The long-spined sea urchin, Diadema antillarum is responsible for the maintenance of coral reef health throughout the Caribbean. However, in the early 1980s a region wide epidemic reduced their populations by an average of 98%, which stimulated the widespread macroalgal phase shifts that currently plague the Caribbean. Despite the fact that restoration of D. antillarum is widely believed to be a conservation priority we know surprisingly little about their physiology and behaviour. The aim of this project is therefore to explore the innate responses of this keystone species to numerous external environmental and physical factors, such as food and habitat availability, rising sea surface temperatures and ocean acidification, which may affect the success of targeted conservation efforts. These questions will be answered through a series of laboratory manipulations on urchin specimens collected from nearby reefs.
This project is predominantly lab based and therefore can be undertaken by nondivers, although additional data can also be gathered from dives.
In the Caribbean, there are a number of core issues that have been affecting the biodiversity of the coral reefs – including the mass mortality of keystone sea urchins that have allowed algal colonisation of reef areas, an invasive species originally from the Indo-Pacific (lionfish) that acts as a predator on reef fish which has been spreading across the Caribbean, and overfishing of reef fish by local communities. Opwall has two monitoring sites in Honduras: one is on the island reefs of Utila and the second on the coastal barrier reef of Tela. At both sites, teams of Opwall scientists and students collect annual monitoring data to assess temporal patterns of ecosystem change, alongside novel research to address key management priorities and gaps in our current understanding of tropical marine coastal ecosystem function.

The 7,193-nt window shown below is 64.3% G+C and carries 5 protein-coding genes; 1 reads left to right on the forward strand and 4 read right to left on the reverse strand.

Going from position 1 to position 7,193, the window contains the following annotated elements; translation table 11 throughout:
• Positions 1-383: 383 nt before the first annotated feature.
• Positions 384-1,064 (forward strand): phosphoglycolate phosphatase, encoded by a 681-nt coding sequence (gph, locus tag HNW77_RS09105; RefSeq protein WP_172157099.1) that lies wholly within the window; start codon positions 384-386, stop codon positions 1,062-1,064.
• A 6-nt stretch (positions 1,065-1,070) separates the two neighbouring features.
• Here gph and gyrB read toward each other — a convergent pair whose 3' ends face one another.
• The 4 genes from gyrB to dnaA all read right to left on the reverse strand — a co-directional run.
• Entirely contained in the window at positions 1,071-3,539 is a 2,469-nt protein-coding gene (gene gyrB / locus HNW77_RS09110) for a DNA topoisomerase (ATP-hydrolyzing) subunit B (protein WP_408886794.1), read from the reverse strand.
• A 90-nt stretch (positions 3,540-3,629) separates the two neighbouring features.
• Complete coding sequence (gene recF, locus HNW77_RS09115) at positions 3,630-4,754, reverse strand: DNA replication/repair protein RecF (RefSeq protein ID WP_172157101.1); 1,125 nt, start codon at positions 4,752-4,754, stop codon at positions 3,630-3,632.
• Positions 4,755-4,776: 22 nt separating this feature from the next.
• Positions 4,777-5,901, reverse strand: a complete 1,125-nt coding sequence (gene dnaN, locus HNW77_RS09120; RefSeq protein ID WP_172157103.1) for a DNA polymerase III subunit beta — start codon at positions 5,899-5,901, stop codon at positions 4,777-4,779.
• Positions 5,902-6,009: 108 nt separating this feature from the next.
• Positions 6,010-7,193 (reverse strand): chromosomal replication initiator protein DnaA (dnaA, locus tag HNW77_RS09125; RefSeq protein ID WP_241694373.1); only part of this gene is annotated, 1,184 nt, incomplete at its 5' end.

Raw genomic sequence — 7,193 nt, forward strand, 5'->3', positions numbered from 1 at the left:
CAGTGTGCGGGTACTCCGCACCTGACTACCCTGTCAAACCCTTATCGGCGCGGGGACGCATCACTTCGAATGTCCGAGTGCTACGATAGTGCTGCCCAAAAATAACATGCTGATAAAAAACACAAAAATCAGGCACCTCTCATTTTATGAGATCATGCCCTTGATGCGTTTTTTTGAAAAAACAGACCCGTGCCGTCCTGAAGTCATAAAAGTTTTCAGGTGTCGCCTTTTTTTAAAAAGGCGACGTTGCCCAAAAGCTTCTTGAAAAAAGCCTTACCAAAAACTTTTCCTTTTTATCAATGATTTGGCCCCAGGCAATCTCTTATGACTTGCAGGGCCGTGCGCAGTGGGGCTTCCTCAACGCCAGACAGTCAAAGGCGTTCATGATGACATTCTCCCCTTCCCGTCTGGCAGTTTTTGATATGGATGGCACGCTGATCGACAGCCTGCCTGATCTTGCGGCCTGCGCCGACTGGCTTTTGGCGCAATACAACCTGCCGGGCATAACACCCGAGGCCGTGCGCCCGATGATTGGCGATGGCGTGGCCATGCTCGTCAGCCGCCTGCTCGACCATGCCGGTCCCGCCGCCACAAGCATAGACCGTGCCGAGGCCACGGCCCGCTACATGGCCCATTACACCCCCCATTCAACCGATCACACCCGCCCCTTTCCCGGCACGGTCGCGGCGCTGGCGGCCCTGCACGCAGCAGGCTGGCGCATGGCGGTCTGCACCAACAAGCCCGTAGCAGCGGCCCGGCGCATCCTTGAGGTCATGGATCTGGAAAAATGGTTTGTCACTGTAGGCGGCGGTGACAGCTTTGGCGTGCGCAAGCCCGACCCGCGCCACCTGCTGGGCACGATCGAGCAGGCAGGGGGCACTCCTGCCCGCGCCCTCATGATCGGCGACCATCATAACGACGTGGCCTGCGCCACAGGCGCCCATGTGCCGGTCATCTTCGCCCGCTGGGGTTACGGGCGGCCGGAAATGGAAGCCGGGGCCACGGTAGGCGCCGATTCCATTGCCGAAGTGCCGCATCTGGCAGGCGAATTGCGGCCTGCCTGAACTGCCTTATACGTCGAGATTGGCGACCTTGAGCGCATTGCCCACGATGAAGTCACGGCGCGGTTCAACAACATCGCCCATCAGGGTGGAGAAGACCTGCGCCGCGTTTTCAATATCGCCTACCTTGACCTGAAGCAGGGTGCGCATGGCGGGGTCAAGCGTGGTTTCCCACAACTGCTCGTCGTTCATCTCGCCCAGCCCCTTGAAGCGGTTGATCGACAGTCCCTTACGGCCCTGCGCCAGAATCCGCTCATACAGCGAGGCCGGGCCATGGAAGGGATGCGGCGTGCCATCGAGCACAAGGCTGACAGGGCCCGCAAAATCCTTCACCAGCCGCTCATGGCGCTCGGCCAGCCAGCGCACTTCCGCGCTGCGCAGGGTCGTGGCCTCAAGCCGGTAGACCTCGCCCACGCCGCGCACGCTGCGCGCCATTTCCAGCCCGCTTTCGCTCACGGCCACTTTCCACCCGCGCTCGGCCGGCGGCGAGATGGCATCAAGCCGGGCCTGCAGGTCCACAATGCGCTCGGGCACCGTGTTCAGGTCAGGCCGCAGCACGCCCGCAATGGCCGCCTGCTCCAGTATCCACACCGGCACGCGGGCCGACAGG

Our marine sites are hot and usually dry, but with occasional storms.
Fitness level required
Low. Some fitness is required if including in-water activities, but conditions are relatively easy.
Facilities are comfortable but basic. There is phone signal and limited wifi that is often unreliable.